Kashmiri Śaivism integrates the theory of rasa into a systematic account of embodied liberation (jīvanmukti), characterized as the ultimate form of empowerment (parasiddhi). In doing so, Kashmiri Śaiva masters argue that embodied liberation depends on the process of aesthetic transformation in which the entire psycho-physical mind-body complex becomes metaphorically transformed into fundamental components of dance-performance: Self becomes the Dancer, the body converts into the stage, and the senses turn into the spectators. Moreover, all these components partake as fully as possible in bringing about the aesthetic experience (rasa) characterized by wonder. The jīvanmukta dances on the stage of his own body savouring aesthetic emotions (rasa) through the expanded fund of his own senses. This total transformation of the ordinary body into its aesthetic equivalent results in total freedom, which is nothing else but realization of one’s own body as the cosmic body. Liberation in Kashmiri Śaivism, then, can be seen as recognition of one’s own ordinary, karmic body as the aesthetic body of the Dancer that involves expanding one’s own body to include the whole universe. For such a yogī, everything appears as Śiva’s play, according to the stanza of the Spandakarikā: ‘he who has this realization (of his identity with the whole universe), being constantly united with the Divine, views the entire world as the play (kṛiḍā) of the Self identical with Śiva, and is liberated while alive’ (16).
In a highly original formulation of embodied liberation, Kashmiri Śaivites incorporated the principle of enjoyment (bhoga) to constitute the essence of freedom (17). It was, in part, an effort to lend conceptual specificity to the experiential dimension of liberation advocating blissful adoration of life engaging the body. As a result, enjoyment came to be exalted as concomitant with spiritual perfection, and sensual pleasure — though filtered through aesthetic discourse of rasa theory — was inexorably equated with religious experience.
Reflecting on systems of Indian religio-philosophical speculation vis-à-vis Kashmiri Śaivism and pursuing this reflection within the conceptual framework that appropriates the “performance metaphor”, we may notice two different directions in which such contemplation takes us, that of the spectator and that of the dancer. These two paths, which can be further classified as Brāhmaṇical (adhering to Vedic revelation) and non-Brāhmaṇical (rejecting the authority of the Vedas) hardly ever intersect and therefore conform to different epistemological and ontological conditions. The ‘spectator’ and the ‘dancer’ thus come to represent competing paradigms of the Indian quest for knowledge. With regard to the ‘spectator’, Indian tradition classifies two different adaptations of ‘seeing’. The first, represented by the philosophical schools of Sāṃkhya-Yoga and Advaita Vedānta, locates the act of bearing witness in the context of solitary disengagement from the world, as contemplative en-stasis, as non-agential passivity, and finally as the desirelessness of the disinterested spectator (sākṣin), founded on a wider Brāhmaṇical paradigm of restraint and ascetic denial. At the other end of the spectrum is the tantric tradition of Kashmir Śaivism that brings into vivid focus an acute critique of the Brāhmaṇical concept of the passive spectator and puts forward a more dynamic model of the ‘dancer’ whose conceptualization is largely influenced by aesthetic theories.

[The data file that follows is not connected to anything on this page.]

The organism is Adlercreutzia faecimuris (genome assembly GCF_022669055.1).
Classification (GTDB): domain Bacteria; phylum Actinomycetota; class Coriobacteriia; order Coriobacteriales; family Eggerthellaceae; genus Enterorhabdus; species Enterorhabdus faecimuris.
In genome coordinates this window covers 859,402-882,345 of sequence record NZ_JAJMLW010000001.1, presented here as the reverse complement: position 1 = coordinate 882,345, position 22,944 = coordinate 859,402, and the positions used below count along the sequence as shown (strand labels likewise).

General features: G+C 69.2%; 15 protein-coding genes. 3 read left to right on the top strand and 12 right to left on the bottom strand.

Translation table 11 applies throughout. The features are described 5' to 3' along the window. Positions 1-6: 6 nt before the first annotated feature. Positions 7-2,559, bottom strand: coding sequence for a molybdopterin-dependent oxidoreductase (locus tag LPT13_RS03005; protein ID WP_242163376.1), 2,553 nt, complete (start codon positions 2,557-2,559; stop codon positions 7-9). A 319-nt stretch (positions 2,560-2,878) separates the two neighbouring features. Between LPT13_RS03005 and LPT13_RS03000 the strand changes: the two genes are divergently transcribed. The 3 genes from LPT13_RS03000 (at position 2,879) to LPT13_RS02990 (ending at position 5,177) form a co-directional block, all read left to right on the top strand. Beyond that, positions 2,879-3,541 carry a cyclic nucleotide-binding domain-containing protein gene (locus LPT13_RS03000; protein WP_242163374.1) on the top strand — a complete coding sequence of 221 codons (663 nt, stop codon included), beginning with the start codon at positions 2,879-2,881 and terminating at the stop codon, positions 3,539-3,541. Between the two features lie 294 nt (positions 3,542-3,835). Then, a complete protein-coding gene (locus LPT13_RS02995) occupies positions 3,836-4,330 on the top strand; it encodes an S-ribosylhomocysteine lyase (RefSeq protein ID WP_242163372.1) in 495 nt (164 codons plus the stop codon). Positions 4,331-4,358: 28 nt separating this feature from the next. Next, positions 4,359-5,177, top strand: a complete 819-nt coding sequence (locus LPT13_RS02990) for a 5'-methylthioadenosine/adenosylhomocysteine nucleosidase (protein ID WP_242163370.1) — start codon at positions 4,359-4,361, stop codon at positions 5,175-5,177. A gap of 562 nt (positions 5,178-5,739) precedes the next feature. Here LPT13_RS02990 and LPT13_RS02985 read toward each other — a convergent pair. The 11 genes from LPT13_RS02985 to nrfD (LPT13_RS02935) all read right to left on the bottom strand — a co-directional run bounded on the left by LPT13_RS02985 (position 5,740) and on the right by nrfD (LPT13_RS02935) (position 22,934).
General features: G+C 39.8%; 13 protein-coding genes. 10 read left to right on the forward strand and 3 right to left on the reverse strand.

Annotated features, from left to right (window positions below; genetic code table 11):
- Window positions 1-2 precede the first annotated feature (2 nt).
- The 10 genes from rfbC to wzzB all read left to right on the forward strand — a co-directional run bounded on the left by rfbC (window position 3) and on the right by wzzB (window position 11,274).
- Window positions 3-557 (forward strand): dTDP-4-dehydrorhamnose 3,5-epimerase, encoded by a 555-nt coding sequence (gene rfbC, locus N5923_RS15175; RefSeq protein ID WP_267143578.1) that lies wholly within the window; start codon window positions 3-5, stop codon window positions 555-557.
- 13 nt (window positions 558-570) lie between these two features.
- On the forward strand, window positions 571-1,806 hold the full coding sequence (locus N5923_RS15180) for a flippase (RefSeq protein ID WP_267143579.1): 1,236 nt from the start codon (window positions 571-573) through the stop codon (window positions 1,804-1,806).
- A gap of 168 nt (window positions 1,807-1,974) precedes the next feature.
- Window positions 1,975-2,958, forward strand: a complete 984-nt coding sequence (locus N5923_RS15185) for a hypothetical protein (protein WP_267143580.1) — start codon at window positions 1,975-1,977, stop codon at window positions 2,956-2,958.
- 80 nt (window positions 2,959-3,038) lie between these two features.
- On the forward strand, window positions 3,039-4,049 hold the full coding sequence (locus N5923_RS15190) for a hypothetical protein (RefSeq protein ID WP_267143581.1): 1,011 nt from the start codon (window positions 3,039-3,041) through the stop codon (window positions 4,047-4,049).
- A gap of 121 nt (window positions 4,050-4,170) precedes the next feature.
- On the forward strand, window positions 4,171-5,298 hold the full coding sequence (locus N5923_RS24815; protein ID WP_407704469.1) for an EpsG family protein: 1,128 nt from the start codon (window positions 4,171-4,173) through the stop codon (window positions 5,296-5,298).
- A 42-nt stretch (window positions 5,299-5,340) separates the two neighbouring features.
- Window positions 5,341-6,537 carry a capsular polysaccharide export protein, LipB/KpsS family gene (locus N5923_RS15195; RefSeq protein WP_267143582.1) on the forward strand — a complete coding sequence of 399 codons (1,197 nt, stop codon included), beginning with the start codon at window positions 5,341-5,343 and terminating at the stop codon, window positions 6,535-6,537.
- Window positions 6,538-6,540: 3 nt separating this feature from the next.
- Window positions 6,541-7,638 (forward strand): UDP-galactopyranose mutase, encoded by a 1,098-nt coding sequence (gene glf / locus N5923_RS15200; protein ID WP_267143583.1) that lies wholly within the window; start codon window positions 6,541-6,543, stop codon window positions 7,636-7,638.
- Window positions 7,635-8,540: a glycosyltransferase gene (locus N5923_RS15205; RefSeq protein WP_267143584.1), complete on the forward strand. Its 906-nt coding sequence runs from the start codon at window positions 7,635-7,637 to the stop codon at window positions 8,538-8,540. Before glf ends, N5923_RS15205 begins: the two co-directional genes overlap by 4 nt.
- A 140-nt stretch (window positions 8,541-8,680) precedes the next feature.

(1) Cf. Witz, G. Klaus, The Supreme Wisdom of the Upanisads, p. 230.
(2) Kaṭha Upaniṣad 4.2., tr. P. Olivelle
(3) Black, Brian, The Character of the Self in Ancient India, SUNY Press, New York 2007, p.95.
(4) In the Advaita Vedānta, brahman is the supreme reality, the universal consciousness-spirit, while ātman is the pure self, identical with brahman.
(5) Chakravarthi Ram-Prasad, Knowledge and Liberation in Classical Indian Thought, London: Palgrave 2001, p.166.
(6) Śaṅkara, Brhadāraṇyaka upaniṣadbhāṣya I.4.10, Anandashrama Sanskrit Series, Poona 1914 I.4.10, pp.161-6, quoted in Ram Prasad 2001:171.
(7) Gupta, Bina, The Disinterested Witness: A Fragment of Advaita Vedānta Phenomenology, p.4.
(8) Chakravarthi Ram-Prasad, Knowledge and Liberation in Classical Indian Thought, London: Palgrave 2001, p.168.
(9) Singh, Śivasūtras, pp. 152-161.
(10) Singh, Śivasūtras, p.155.
(11) Ruth Katz; Arvind Sharma, ‘The Aesthetics of Abhinavagupta’, British Journal of Aesthetics 17 (3): 259-265, 1977.
(12) For relations between aesthetic savouring (rasāsvāda) and mystical experience (brahmāsvāda), see Gerow E, Indian Poetics, Weisbaden: Otto Harrassowitz, 1977.